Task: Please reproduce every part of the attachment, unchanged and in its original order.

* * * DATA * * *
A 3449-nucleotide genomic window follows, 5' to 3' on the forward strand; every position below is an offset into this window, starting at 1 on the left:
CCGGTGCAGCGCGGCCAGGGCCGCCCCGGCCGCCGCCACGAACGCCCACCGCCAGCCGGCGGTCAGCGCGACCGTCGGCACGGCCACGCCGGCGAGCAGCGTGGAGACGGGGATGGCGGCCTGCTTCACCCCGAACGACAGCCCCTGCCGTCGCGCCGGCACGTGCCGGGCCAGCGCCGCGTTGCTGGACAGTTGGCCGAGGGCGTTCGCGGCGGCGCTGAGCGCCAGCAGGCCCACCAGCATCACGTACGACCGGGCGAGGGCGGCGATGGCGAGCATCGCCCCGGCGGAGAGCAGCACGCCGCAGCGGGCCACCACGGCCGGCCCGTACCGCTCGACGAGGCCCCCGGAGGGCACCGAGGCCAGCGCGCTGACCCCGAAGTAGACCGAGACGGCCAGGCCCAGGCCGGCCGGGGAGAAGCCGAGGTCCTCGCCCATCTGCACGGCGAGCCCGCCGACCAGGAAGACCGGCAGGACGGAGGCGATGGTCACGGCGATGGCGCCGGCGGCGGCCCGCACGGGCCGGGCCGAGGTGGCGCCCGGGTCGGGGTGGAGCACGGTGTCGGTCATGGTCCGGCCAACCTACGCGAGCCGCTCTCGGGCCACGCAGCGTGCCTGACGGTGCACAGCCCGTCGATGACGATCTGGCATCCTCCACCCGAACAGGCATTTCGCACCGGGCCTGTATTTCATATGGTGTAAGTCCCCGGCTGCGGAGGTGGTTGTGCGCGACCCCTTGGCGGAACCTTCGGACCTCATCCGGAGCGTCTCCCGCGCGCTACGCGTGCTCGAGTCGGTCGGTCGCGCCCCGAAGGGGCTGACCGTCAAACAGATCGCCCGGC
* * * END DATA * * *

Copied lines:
A 3449-nucleotide genomic window follows, 5' to 3' on the forward strand; every position below is an offset into this window, starting at 1 on the left:
CCGGTGCAGCGCGGCCAGGGCCGCCCCGGCCGCCGCCACGAACGCCCACCGCCAGCCGGCGGTCAGCGCGACCGTCGGCACGGCCACGCCGGCGAGCAGCGTGGAGACGGGGATGGCGGCCTGCTTCACCCCGAACGACAGCCCCTGCCGTCGCGCCGGCACGTGCCGGGCCAGCGCCGCGTTGCTGGACAGTTGGCCGAGGGCGTTCGCGGCGGCGCTGAGCGCCAGCAGGCCCACCAGCATCACGTACGACCGGGCGAGGGCGGCGATGGCGAGCATCGCCCCGGCGGAGAGCAGCACGCCGCAGCGGGCCACCACGGCCGGCCCGTACCGCTCGACGAGGCCCCCGGAGGGCACCGAGGCCAGCGCGCTGACCCCGAAGTAGACCGAGACGGCCAGGCCCAGGCCGGCCGGGGAGAAGCCGAGGTCCTCGCCCATCTGCACGGCGAGCCCGCCGACCAGGAAGACCGGCAGGACGGAGGCGATGGTCACGGCGATGGCGCCGGCGGCGGCCCGCACGGGCCGGGCCGAGGTGGCGCCCGGGTCGGGGTGGAGCACGGTGTCGGTCATGGTCCGGCCAACCTACGCGAGCCGCTCTCGGGCCACGCAGCGTGCCTGACGGTGCACAGCCCGTCGATGACGATCTGGCATCCTCCACCCGAACAGGCATTTCGCACCGGGCCTGTATTTCATATGGTGTAAGTCCCCGGCTGCGGAGGTGGTTGTGCGCGACCCCTTGGCGGAACCTTCGGACCTCATCCGGAGCGTCTCCCGCGCGCTACGCGTGCTCGAGTCGGTCGGTCGCGCCCCGAAGGGGCTGACCGTCAAACAGATCGCCCGGC